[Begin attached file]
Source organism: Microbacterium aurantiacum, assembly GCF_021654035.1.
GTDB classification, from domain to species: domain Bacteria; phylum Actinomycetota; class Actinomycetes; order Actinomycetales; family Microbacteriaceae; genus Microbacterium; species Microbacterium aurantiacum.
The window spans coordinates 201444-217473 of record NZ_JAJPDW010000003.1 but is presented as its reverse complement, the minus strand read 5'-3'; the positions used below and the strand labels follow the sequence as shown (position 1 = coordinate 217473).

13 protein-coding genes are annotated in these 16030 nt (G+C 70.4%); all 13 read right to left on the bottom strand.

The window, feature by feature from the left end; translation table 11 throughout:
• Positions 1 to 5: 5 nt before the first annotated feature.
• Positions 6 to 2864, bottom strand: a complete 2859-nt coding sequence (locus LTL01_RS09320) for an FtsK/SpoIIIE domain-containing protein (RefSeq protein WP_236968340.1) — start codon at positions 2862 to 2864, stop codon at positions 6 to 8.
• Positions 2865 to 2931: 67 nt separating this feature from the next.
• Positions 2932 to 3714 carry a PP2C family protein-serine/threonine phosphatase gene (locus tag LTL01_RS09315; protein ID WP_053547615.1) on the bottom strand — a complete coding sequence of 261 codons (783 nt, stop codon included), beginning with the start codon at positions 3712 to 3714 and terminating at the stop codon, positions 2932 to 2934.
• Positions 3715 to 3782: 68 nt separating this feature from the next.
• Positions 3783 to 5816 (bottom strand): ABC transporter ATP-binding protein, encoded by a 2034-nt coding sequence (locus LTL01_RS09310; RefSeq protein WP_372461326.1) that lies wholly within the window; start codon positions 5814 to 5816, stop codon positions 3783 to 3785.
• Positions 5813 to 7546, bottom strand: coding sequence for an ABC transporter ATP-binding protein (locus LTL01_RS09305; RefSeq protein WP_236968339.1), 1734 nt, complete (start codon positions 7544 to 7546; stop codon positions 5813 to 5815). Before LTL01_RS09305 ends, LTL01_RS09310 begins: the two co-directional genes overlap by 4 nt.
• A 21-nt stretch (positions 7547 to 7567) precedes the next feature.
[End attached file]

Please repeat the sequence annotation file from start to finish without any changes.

Source organism: Microbacterium aurantiacum, assembly GCF_021654035.1.
GTDB classification, from domain to species: domain Bacteria; phylum Actinomycetota; class Actinomycetes; order Actinomycetales; family Microbacteriaceae; genus Microbacterium; species Microbacterium aurantiacum.
The window spans coordinates 201444-217473 of record NZ_JAJPDW010000003.1 but is presented as its reverse complement, the minus strand read 5'-3'; the positions used below and the strand labels follow the sequence as shown (position 1 = coordinate 217473).

13 protein-coding genes are annotated in these 16030 nt (G+C 70.4%); all 13 read right to left on the bottom strand.

The window, feature by feature from the left end; translation table 11 throughout:
• Positions 1 to 5: 5 nt before the first annotated feature.
• Positions 6 to 2864, bottom strand: a complete 2859-nt coding sequence (locus LTL01_RS09320) for an FtsK/SpoIIIE domain-containing protein (RefSeq protein WP_236968340.1) — start codon at positions 2862 to 2864, stop codon at positions 6 to 8.
• Positions 2865 to 2931: 67 nt separating this feature from the next.
• Positions 2932 to 3714 carry a PP2C family protein-serine/threonine phosphatase gene (locus tag LTL01_RS09315; protein ID WP_053547615.1) on the bottom strand — a complete coding sequence of 261 codons (783 nt, stop codon included), beginning with the start codon at positions 3712 to 3714 and terminating at the stop codon, positions 2932 to 2934.
• Positions 3715 to 3782: 68 nt separating this feature from the next.
• Positions 3783 to 5816 (bottom strand): ABC transporter ATP-binding protein, encoded by a 2034-nt coding sequence (locus LTL01_RS09310; RefSeq protein WP_372461326.1) that lies wholly within the window; start codon positions 5814 to 5816, stop codon positions 3783 to 3785.
• Positions 5813 to 7546, bottom strand: coding sequence for an ABC transporter ATP-binding protein (locus LTL01_RS09305; RefSeq protein WP_236968339.1), 1734 nt, complete (start codon positions 7544 to 7546; stop codon positions 5813 to 5815). Before LTL01_RS09305 ends, LTL01_RS09310 begins: the two co-directional genes overlap by 4 nt.
• A 21-nt stretch (positions 7547 to 7567) precedes the next feature.